Protoman wrote:

OK, but how do I actually *code* it? The precision alogorithm, I mean.

Before you do the algorithms, settle on a representation. I suggested to use

a std::vector< unsigned long >. For the sake of this discussion, let us go

with that for a while. The idea is that the vector represents a large

number in base 2^32 (I assume for the sake of this discussion that unsigned

long has 32 bits, which may or may not be true for your platform).

Now, you need to implement basic arithmetic for that:

addition,

subtraction,

multiplication,

division

Addition is kind of easy, just start with the least significant digits and

add them. The result is the least significant digit of the sum. If this is

smaller than one of the input digits, a carry occurred. Now move one to the

next digit. Iterate.

Subtraction is essentially the same.

For multiplication, there are choices. You can probably do a straight

forward implementation of the multiplication algorithm that you learned in

elementary school. But that will be slow. Faster methods involve smart

tricks and serious mathematics (including modular arithmetic and discrete

Fourier transform).

Division can be reduced to multiplication. This is tricky but explained in

TAOCP.

Something not to be forgotten: radix conversion in case you want to output

your results. Here is a piece of code that tries to minimize the use of

divisions. It performs reasonably well on something like 1000 digits, but

is very slow compared to libraries available:

namespace DO_NOT_USE {

template < typename T, typename S >

void radix ( T const & num,

std::vector< S > & stack,

std::vector< T > const & power,

typename std::vector< T >::size_type const & power_index,

bool do_fill )

{

if ( power_index == 0 ) {

// one digit only:

stack.push_back( S( num ) );

} else {

typename std::vector< S >::size_type start = stack.size();

typename std::vector< T >::size_type index = power_index - 1;

T q = num / power[ index ];

T r = num - ( q * power[ index ] );

if ( q == T(0) ) {

radix( r, stack, power, index, false );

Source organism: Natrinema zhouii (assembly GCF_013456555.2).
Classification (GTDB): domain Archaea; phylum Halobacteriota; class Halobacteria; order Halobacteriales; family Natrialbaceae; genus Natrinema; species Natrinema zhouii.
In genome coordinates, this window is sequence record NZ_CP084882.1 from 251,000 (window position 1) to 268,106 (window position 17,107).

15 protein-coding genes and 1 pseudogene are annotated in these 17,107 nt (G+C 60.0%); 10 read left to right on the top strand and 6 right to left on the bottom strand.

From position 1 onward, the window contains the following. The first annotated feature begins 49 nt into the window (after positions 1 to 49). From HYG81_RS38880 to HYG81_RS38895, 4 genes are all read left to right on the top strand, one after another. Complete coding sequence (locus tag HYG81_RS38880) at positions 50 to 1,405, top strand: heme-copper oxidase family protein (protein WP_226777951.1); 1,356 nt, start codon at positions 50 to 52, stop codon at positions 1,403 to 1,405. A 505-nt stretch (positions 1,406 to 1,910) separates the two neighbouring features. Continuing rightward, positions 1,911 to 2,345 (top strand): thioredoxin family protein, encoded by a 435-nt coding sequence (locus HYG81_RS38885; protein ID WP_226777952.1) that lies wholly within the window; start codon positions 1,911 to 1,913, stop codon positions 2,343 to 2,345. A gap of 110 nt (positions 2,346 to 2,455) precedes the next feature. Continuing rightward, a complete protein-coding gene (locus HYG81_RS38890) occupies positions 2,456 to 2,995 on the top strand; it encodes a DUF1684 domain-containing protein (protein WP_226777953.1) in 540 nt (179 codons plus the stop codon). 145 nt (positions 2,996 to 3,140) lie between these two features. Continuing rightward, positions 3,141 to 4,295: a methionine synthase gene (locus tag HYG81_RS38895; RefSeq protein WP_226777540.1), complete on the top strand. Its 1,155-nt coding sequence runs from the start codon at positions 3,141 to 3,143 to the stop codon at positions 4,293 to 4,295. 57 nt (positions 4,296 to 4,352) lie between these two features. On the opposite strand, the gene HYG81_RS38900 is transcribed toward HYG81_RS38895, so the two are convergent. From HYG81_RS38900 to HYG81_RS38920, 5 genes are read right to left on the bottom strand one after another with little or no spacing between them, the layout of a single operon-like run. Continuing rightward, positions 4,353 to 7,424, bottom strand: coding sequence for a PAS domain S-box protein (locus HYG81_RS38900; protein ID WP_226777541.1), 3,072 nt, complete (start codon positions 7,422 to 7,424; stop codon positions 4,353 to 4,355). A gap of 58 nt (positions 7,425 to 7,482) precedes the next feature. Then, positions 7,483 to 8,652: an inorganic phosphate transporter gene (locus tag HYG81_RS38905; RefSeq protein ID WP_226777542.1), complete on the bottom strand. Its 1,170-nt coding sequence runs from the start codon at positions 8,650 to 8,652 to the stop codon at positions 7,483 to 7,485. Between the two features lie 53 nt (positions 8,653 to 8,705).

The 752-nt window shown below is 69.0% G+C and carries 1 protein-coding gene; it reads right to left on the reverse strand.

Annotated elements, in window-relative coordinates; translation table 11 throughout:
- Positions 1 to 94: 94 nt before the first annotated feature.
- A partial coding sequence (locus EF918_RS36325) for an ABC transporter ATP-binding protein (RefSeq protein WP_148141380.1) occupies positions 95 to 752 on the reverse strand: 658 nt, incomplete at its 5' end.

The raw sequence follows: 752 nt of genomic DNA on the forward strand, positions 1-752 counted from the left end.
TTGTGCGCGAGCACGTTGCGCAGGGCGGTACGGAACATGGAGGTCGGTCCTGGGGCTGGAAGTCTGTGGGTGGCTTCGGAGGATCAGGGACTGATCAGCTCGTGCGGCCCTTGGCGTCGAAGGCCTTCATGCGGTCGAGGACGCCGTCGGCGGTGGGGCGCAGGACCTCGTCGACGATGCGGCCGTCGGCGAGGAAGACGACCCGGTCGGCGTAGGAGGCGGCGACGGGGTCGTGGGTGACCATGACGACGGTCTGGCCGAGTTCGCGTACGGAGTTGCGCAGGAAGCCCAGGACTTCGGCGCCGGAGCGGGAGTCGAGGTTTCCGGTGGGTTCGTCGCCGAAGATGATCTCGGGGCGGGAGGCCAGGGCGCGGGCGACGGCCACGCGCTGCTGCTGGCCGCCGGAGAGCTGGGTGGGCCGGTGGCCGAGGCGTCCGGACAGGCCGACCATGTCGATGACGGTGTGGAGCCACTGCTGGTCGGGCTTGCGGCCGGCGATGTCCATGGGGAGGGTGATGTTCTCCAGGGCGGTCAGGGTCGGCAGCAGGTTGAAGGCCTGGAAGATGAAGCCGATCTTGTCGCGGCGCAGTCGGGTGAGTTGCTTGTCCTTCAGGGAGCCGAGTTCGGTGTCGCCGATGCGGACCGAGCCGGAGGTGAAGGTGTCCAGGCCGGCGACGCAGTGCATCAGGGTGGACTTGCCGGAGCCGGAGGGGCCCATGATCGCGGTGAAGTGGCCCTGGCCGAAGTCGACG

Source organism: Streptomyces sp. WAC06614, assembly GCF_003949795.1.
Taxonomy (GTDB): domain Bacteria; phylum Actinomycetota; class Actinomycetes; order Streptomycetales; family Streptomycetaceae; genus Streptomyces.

} else {

radix( r, stack, power, index, true );

radix( q, stack, power, index, false );

}

if ( do_fill ) {

while ( static_cast<typename std::vector< S >::size_type>

( stack.size() - start )

<

static_cast<typename std::vector< S >::size_type>

( 1 << power_index ) ) {

stack.push_back( S(0) );

}

}

}

}

} // namespace DO_NOT_USE

template < typename T, typename S >

std::vector< S > radix ( T const & num, S const & base ) {

std::vector< T > power;

std::vector< S > result;

T current_power = T(base);

T q = num / current_power;

power.push_back( current_power );

while ( current_power < q ) {

q /= current_power;

current_power *= current_power;

power.push_back( current_power );

}

T r = num - ( q*current_power );

if ( q == T(0) ) {

DO_NOT_USE::radix( r, result, power, power.size()-1, false );

} else {

DO_NOT_USE::radix( r, result, power, power.size()-1, true );

DO_NOT_USE::radix( q, result, power, power.size()-1, false );

}

return( result );

}

Here T is supposed to be a high-precision cardinal type and S is some other

arithmetic type (like unsigned short). We assume that T can be constructed

from S and converted to S for values in the range of S.

Finally, floating point arithmetic can be reduced to arithmetic of

cardinals.

Also, let me re-iterate that you should use a library. This kind of code is

very time consuming to write, hard to get right, difficult to test, and it

is close to impossible to outperform state of the art implementations.

Best

Kai-Uwe Bux